Lisa Kriese-Anderson was raised on a farm in upstate New York. She was introduced to Extension through 4-H, which started her on her career path. She notes that at 9 years old, after completing her first heifer project, she knew she wanted to be involved with beef cattle the rest of her life. She obtained a Bachelor of Science degree from Cornell University, Master of Science from Kansas State University, and Ph.D. from the University of Georgia.
For all of Kriese-Anderson’s career, she served as a faculty member and Extension Animal Scientist in the Department of Animal Sciences at Auburn University. She started as an Assistant Professor in 1993 and retired as a Full Professor in 2019. Kriese-Anderson’s subject matter expertise was beef cattle breeding in which she helped producers understand the current available genetic selection tools and how to use them in their cattle herds. When she came to Auburn, she really wanted to teach students, but with no positions open, she realized Extension was teaching - mainly to people over 21—so she embarked on a course to get Alabama beef producers excited about beef cattle genetics. In hindsight, she notes that her career trajectory may be as much that “God leads you down the path” more than personal choice.
She led the Auburn University BCIA Bull Test and the North Alabama BCIA Bull Development Programs. She also had the opportunity to lead Alabama Pasture to Rail project and be an integral member of the Beef Quality Assurance Is Every Cattlemen's Business Program, Master Cattle Producers Program, Herdbuilder Replacement Heifer Sale, Women in AG, and AG Discovery Adventure. From 2005 to 2018, she also served as the Animal Science and Forages Team Leader for a group of Extension professionals who she says that they were “amazingly dedicated, hard-working and innovative.”
Kriese-Anderson values the advice she was given early in her career. As a Northerner and only the third female Extension Animal Scientist in the country, she recognized she faced challenges; “I was advised to stick to what I knew well and to always be prepared.” She recognizes three great mentors: Dave Maples (the Alabama BCIA Fieldman at that time), Jimmy Holliman (then overseeing the Black Belt Research Center) and Tommy Brown (Chilton County CEC at that time). She recalls that they introduced her to groups as follows, "you may have heard Auburn hired a woman specialist and that she is a Yankee.
However, she knows what she is talking about, and you need to learn from her." Because they believed in her, she listened intently to them and tried to incorporate everything they suggested. They also served as sounding boards on the tough days.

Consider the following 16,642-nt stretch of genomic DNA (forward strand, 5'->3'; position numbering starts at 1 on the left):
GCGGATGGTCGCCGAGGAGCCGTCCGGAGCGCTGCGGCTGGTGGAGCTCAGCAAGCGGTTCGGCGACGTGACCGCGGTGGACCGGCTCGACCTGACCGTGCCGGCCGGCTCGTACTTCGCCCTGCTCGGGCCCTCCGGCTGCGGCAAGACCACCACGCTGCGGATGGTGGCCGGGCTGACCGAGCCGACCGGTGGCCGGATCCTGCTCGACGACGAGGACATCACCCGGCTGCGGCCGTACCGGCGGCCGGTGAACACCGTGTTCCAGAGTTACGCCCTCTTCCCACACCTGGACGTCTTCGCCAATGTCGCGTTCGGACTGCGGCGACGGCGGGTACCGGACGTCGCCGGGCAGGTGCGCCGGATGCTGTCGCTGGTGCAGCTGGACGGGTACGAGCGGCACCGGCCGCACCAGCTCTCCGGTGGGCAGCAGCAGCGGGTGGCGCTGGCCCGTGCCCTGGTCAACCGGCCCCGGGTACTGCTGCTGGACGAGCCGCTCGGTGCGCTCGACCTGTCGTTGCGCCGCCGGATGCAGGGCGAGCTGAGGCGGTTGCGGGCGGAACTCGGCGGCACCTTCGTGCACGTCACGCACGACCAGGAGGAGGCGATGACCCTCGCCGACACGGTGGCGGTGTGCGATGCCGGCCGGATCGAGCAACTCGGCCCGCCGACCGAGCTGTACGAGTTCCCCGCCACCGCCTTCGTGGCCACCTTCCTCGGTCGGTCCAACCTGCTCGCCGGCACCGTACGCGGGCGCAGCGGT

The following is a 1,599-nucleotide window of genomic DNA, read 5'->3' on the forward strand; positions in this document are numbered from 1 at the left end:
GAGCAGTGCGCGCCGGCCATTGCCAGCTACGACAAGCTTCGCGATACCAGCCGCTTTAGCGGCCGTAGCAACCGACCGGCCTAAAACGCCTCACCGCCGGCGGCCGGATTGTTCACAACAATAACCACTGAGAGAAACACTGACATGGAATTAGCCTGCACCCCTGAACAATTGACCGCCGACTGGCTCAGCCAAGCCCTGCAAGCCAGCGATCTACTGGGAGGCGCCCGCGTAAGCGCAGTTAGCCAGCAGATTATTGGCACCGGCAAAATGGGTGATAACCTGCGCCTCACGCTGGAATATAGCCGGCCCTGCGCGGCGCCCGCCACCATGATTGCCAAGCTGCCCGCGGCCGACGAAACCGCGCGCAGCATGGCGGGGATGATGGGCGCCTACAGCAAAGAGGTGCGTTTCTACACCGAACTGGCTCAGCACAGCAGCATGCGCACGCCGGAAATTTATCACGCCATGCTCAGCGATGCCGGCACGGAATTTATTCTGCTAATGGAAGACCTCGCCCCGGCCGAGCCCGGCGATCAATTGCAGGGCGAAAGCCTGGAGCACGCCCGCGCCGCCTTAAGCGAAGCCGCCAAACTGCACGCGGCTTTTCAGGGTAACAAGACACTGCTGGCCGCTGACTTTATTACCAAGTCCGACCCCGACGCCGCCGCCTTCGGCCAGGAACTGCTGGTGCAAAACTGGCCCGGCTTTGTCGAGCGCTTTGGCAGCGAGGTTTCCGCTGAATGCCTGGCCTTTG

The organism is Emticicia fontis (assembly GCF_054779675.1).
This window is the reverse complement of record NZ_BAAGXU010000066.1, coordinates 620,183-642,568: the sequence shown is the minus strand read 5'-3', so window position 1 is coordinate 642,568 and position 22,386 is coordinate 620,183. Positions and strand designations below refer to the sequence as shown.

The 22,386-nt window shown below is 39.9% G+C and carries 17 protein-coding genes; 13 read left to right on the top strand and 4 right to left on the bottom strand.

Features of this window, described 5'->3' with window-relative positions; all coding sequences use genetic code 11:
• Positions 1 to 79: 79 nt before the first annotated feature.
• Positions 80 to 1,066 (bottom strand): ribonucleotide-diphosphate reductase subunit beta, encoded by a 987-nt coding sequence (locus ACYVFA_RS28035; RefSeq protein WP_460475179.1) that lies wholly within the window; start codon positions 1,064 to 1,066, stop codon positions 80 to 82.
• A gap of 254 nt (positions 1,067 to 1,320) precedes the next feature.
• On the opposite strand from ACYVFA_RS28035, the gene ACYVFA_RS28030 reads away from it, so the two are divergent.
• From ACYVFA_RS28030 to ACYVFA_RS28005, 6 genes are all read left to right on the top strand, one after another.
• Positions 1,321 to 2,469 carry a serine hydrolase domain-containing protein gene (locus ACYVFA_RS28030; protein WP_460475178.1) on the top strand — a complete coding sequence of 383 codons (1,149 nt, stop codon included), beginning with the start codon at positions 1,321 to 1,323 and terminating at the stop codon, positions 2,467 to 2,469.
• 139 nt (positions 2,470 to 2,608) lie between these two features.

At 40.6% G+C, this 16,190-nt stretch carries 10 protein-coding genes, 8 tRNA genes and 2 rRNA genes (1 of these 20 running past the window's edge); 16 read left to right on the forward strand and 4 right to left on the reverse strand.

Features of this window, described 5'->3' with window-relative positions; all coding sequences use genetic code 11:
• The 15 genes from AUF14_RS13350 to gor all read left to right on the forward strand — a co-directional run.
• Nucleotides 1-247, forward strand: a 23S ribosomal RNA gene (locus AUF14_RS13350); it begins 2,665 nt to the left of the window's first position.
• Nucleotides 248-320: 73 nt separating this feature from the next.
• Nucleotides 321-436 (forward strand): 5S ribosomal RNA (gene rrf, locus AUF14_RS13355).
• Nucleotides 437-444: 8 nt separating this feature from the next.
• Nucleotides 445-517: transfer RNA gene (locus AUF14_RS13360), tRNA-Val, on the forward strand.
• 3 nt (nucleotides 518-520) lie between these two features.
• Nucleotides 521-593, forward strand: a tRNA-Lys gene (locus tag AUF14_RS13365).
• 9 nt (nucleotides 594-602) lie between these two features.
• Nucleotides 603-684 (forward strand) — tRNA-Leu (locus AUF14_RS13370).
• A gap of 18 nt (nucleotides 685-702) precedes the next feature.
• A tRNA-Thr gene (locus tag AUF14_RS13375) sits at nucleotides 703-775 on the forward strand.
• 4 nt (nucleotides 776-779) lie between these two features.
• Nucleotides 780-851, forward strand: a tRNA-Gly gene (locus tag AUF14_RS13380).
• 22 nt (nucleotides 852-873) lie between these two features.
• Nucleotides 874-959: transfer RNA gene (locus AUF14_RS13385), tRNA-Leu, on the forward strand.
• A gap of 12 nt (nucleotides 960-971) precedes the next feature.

All of Kriese-Anderson’s best projects were the result of teamwork. She says her proudest work moment was the creation and implementation of the Beef Quality Assurance Is Every Cattlemen's Responsibility program. Alabama was chosen to create a national pilot program to teach beef producers about the importance of BQA. The team created 3 life sized displays and presented programs in a total of 87 locations in AL as well as Memphis and Denver. Twelve states copied the program, and the fundamentals of those displays are still in service 23 years later.
Kriese-Anderson notes that Extension sometimes struggles to get its message to those who need it most. As many beef cattle producers enter the business after retirement from other careers, they have no knowledge of Extension and could benefit from enhanced outreach.
Kriese-Anderson is keeping busy in retirement with a non-AG related part time job. still helps with Extension’s Herdbuilder Replacement Heifer Sale and recently helped create Blackbelt Cattle Marketing with two other partners. Kriese-Anderson’s husband, Brian, is the swine unit manager at Auburn. Their daughter, Shelby, graduated from Auburn University with a double major in Communications and Business Marketing. Shelby is currently working at Amazon in Nashville as a Marketing Analyst. Kriese-Anderson and her husband enjoy watching Auburn Women’s Basketball, Auburn Baseball and “of course” football. They are also making it a priority to visit friends across the country now that they have the opportunity.